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The Finished Product: Tips for Choosing Paint Color & Finish

There are some simple paint tips that will help with your decision when you are considering what you want your finished product (in most cases, a wall or room) to look like. It can get confusing and overwhelming at times when you start thinking about all the factors: color, color scheme, interior paint, exterior paint, eggshell, distemper, primer, gloss, flat… and the list goes on. People ask me all the time so I thought to share a few tips with you all.

To keep things clear and easy to find I am going to split them up by the different finishes and describe when its best to use each one.

When to use flat. For interior walls and ceilings with a chalky matte appearance (little or no gloss or shine).  This finish does not reflect the light. It is excellent for hiding imperfections on the wall, but usually cannot be washed. I don’t recommend it for families that have little ones that like to put hands, crayons etc on the walls. The image below has flat or emulsion paint on the wall.

When to use eggshell. This finish has a semi-gloss and satin in it giving it a noticeable sheen. This finish also tends to reflect the light which you should take into consideration. It is excellent for high traffic areas in your home like your bathroom, kitchen and hallways. Benefit? Usually washable. Usually I use it and am happy with the results.

When to use high gloss. This dramatic finish has a high degree of gloss and shine. It is easily washable and reflects the light. Traditionally high gloss paint finish was used on doors and metalwork but people are now branching out to create dramatic and dressy looks elsewhere in the home including on ceilings.

When to use lacquer. This finish is mostly commonly used on wood furniture to give it a smooth finish and provide a hard and durable finish, but it can also be used on walls. It is important to know that using lacquer on walls is difficult – be warned! Based on my experience, your walls have to be flawless (lacquer highlights imperfections), apply lots of coats and is extremely labor intensive in general.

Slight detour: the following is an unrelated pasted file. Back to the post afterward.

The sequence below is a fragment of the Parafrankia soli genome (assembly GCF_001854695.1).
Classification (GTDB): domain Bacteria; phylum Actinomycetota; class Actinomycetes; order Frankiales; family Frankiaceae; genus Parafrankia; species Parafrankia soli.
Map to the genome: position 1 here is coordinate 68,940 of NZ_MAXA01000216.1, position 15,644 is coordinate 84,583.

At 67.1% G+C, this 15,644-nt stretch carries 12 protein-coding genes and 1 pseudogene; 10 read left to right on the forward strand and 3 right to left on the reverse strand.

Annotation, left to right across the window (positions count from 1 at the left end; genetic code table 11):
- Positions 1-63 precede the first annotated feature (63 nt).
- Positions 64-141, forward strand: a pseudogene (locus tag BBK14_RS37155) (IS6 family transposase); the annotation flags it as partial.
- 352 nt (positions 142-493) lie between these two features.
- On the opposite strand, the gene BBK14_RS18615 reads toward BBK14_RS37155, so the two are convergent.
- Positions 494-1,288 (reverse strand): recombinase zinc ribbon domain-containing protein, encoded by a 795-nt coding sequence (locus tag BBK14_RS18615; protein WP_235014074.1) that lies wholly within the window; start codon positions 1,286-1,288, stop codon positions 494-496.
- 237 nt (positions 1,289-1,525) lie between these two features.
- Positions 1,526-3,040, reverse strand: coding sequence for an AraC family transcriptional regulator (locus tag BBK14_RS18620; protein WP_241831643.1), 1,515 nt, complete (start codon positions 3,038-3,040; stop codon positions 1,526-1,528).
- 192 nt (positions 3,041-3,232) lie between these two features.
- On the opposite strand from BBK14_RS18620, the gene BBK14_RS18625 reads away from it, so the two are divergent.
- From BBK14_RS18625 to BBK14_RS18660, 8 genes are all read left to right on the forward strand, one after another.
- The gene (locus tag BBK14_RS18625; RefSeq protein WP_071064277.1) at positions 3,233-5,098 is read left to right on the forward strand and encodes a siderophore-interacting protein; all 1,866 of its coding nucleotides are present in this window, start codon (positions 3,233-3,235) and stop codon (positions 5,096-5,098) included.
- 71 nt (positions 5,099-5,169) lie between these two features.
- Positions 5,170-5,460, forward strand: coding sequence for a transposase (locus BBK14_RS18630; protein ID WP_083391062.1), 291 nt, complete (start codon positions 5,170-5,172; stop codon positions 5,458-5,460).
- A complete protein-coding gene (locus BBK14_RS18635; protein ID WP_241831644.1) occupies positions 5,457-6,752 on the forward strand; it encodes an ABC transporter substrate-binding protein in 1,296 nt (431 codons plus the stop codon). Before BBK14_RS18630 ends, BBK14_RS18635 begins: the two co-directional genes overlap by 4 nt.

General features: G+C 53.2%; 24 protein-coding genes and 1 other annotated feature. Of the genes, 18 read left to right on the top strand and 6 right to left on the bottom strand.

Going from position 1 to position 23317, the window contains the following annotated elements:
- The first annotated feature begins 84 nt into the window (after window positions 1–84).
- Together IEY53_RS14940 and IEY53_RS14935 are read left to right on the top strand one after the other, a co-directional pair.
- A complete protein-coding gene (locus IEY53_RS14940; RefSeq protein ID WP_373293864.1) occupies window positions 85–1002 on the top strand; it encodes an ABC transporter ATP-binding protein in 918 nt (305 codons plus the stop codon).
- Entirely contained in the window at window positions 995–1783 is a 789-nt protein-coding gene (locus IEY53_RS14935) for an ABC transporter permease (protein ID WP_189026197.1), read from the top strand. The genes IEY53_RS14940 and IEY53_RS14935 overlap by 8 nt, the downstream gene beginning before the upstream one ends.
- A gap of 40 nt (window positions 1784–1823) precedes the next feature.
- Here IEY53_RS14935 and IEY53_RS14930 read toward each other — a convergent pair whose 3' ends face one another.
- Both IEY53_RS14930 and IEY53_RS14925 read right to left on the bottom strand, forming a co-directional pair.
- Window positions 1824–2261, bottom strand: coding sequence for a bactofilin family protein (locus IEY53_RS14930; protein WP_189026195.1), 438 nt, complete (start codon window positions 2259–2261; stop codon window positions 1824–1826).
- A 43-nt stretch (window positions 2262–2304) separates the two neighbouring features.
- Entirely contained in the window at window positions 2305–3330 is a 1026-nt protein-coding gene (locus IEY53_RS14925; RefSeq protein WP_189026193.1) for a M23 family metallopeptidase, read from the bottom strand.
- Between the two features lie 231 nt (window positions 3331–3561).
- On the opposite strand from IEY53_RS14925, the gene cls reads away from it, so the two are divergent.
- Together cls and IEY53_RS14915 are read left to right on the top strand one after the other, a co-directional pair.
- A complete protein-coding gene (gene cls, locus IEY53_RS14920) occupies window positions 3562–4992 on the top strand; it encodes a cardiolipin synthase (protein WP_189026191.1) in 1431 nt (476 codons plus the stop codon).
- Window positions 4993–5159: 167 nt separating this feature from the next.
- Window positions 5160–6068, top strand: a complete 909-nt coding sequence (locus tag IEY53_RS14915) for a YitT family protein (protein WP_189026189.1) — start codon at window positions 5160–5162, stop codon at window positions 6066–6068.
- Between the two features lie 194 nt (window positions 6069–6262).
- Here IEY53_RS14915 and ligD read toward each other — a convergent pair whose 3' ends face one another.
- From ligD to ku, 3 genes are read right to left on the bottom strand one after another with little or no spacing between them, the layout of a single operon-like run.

Steven Gambrel uses black lacquer in an urban loft on the walls and ceiling.

Amanda Nisbet used lacquer on a wall as well, and I think they both look great!

Low VOC ( Volatile Organic Compounds) paint. VOC refers to an organic chemical that affects human health and the environment. Most paint companies now offer low or zero VOC paint ranges in an attempt to become more environmentally friendly. Depending on where you are in the world there are different environmental legislation, so the level of VOC in the paint may be different. It dries quickly and doesn’t smell so bad.

If you want an extra hand trying to figure out which finish would be best for your project, head on over to Farrow & Ball as they have a Paint Finisher Chooser.  Benjamin Moore also has a paint chooser available.

Hope this helps!

Image Credits: Farrow & Ball (1-2), House and Home (3), S.R. Gambrel (4), Amanda Nisbet Design (5).


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